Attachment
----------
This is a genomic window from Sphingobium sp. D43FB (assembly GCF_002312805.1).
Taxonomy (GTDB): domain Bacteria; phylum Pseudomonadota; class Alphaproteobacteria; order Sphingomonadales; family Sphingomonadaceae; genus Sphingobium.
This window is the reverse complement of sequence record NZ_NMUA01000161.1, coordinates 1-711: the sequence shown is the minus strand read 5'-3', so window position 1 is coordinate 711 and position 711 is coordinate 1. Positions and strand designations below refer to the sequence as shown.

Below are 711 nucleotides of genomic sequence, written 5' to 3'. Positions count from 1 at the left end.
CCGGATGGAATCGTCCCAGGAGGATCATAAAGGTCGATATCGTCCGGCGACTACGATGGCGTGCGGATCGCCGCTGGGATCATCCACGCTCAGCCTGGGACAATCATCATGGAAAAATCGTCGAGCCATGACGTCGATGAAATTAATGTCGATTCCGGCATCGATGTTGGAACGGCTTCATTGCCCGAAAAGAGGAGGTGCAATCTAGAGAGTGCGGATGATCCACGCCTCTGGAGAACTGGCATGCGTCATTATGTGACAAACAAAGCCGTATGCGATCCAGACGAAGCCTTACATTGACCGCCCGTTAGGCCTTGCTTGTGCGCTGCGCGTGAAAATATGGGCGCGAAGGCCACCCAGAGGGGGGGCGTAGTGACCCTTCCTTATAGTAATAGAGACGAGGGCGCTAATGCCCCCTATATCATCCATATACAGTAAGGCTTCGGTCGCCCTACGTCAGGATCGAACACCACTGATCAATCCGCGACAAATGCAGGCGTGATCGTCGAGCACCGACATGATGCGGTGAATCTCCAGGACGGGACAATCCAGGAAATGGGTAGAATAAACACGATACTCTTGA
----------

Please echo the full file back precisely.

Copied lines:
This is a genomic window from Sphingobium sp. D43FB (assembly GCF_002312805.1).
Taxonomy (GTDB): domain Bacteria; phylum Pseudomonadota; class Alphaproteobacteria; order Sphingomonadales; family Sphingomonadaceae; genus Sphingobium.
This window is the reverse complement of sequence record NZ_NMUA01000161.1, coordinates 1-711: the sequence shown is the minus strand read 5'-3', so window position 1 is coordinate 711 and position 711 is coordinate 1. Positions and strand designations below refer to the sequence as shown.

Below are 711 nucleotides of genomic sequence, written 5' to 3'. Positions count from 1 at the left end.
CCGGATGGAATCGTCCCAGGAGGATCATAAAGGTCGATATCGTCCGGCGACTACGATGGCGTGCGGATCGCCGCTGGGATCATCCACGCTCAGCCTGGGACAATCATCATGGAAAAATCGTCGAGCCATGACGTCGATGAAATTAATGTCGATTCCGGCATCGATGTTGGAACGGCTTCATTGCCCGAAAAGAGGAGGTGCAATCTAGAGAGTGCGGATGATCCACGCCTCTGGAGAACTGGCATGCGTCATTATGTGACAAACAAAGCCGTATGCGATCCAGACGAAGCCTTACATTGACCGCCCGTTAGGCCTTGCTTGTGCGCTGCGCGTGAAAATATGGGCGCGAAGGCCACCCAGAGGGGGGGCGTAGTGACCCTTCCTTATAGTAATAGAGACGAGGGCGCTAATGCCCCCTATATCATCCATATACAGTAAGGCTTCGGTCGCCCTACGTCAGGATCGAACACCACTGATCAATCCGCGACAAATGCAGGCGTGATCGTCGAGCACCGACATGATGCGGTGAATCTCCAGGACGGGACAATCCAGGAAATGGGTAGAATAAACACGATACTCTTGA